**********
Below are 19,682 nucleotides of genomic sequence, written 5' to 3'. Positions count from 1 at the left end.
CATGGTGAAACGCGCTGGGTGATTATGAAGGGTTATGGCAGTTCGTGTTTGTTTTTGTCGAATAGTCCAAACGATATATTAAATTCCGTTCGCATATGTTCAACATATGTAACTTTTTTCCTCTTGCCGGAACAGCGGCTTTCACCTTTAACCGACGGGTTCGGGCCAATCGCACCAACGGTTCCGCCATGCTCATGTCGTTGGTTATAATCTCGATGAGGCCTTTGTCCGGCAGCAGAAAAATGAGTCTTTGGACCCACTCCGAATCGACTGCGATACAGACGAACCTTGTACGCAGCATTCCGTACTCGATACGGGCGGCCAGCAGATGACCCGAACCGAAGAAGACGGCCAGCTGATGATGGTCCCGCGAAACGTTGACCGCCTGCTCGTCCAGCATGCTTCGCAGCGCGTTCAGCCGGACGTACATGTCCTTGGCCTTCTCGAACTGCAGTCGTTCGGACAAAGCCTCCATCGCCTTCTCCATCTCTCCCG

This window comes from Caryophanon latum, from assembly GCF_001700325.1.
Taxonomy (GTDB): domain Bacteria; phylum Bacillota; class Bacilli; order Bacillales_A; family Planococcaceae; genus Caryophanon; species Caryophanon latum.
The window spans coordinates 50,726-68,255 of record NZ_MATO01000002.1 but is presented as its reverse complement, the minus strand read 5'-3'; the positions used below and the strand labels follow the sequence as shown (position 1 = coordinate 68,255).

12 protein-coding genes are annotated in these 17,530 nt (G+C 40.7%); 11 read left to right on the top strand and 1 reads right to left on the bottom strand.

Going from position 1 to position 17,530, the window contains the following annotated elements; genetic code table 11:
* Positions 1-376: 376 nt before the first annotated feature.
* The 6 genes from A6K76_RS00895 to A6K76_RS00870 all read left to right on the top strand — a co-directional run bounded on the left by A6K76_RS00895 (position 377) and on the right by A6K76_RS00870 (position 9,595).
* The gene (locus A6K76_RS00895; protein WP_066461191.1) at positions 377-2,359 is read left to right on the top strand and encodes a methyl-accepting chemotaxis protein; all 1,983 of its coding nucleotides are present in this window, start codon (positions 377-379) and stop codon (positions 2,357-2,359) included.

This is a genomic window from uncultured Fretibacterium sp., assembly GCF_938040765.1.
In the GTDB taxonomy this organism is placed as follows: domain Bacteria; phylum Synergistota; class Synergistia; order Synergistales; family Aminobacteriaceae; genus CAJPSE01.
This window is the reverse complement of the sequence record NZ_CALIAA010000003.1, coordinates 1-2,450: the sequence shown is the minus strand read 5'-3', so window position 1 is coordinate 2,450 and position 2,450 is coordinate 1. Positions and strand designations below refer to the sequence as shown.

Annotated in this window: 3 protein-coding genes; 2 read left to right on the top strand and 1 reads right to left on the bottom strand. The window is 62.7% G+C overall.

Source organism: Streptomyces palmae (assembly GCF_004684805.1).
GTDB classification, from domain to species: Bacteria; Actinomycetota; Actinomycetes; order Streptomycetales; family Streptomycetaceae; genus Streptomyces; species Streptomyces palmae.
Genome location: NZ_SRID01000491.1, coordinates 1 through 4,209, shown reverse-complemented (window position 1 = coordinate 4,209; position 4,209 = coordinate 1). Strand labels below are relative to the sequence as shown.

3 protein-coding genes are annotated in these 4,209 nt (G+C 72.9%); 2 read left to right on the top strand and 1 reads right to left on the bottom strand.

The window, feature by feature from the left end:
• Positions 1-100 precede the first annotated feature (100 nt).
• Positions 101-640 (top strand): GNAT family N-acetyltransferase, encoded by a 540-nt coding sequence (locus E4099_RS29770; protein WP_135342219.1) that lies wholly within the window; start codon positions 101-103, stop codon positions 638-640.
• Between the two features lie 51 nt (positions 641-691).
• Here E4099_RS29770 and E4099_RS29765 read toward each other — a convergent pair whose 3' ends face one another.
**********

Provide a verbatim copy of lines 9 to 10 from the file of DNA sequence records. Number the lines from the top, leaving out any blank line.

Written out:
* The 6 genes from A6K76_RS00895 to A6K76_RS00870 all read left to right on the top strand — a co-directional run bounded on the left by A6K76_RS00895 (position 377) and on the right by A6K76_RS00870 (position 9,595).
* The gene (locus A6K76_RS00895; protein WP_066461191.1) at positions 377-2,359 is read left to right on the top strand and encodes a methyl-accepting chemotaxis protein; all 1,983 of its coding nucleotides are present in this window, start codon (positions 377-379) and stop codon (positions 2,357-2,359) included.